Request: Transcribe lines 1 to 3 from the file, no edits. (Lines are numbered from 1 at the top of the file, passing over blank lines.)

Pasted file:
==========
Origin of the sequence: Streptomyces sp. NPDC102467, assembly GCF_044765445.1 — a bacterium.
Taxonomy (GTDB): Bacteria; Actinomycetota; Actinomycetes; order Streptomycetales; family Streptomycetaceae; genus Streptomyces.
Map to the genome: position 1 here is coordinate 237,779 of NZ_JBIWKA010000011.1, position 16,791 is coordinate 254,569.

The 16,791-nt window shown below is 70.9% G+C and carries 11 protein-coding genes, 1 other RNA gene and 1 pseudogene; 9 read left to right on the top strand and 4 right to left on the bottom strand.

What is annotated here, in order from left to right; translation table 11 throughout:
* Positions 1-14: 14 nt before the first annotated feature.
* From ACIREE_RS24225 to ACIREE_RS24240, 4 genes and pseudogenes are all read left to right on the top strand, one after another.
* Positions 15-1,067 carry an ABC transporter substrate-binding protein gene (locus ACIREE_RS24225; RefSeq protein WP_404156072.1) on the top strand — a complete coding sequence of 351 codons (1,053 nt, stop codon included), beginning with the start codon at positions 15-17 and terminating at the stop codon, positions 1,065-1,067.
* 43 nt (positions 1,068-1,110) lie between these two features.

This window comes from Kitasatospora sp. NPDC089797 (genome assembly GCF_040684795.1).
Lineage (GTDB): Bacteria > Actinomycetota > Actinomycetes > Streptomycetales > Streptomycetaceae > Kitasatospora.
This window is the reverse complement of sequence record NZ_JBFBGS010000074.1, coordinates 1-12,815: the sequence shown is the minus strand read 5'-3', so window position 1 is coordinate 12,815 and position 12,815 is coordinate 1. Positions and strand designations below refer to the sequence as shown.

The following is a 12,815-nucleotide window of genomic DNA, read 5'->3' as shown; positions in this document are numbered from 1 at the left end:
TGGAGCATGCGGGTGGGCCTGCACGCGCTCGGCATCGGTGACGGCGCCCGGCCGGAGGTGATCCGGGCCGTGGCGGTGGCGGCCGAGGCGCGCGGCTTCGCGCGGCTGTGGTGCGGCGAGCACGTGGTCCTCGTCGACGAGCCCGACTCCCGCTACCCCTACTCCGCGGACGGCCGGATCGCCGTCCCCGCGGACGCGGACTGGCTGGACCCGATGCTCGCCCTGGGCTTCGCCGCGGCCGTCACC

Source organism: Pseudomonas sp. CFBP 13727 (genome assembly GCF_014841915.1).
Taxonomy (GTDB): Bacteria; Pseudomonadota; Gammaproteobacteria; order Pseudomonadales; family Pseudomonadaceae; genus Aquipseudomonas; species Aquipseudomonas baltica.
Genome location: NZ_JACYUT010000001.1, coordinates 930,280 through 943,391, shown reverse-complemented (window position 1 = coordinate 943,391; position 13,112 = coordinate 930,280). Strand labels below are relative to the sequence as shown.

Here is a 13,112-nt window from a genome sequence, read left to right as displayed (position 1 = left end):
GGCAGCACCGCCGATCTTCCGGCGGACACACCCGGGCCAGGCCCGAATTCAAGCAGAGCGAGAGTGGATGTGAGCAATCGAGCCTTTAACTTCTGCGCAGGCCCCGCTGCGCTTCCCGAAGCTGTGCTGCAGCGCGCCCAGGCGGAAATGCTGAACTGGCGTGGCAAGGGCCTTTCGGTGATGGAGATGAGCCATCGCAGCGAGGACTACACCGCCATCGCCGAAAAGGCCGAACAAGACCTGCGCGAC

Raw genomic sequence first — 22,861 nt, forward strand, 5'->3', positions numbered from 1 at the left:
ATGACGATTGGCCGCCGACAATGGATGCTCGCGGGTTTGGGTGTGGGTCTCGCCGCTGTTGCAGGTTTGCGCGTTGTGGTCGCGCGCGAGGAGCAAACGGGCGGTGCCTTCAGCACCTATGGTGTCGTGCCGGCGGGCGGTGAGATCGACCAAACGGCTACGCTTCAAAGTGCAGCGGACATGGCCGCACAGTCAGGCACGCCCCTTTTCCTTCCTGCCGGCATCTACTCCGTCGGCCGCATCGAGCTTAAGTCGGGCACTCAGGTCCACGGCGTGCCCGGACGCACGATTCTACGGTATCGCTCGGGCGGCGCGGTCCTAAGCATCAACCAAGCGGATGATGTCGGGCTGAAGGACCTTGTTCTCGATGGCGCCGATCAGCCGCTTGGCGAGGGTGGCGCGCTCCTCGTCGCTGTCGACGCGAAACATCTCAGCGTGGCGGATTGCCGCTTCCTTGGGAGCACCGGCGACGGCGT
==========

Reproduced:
Origin of the sequence: Streptomyces sp. NPDC102467, assembly GCF_044765445.1 — a bacterium.
Taxonomy (GTDB): Bacteria; Actinomycetota; Actinomycetes; order Streptomycetales; family Streptomycetaceae; genus Streptomyces.
Map to the genome: position 1 here is coordinate 237,779 of NZ_JBIWKA010000011.1, position 16,791 is coordinate 254,569.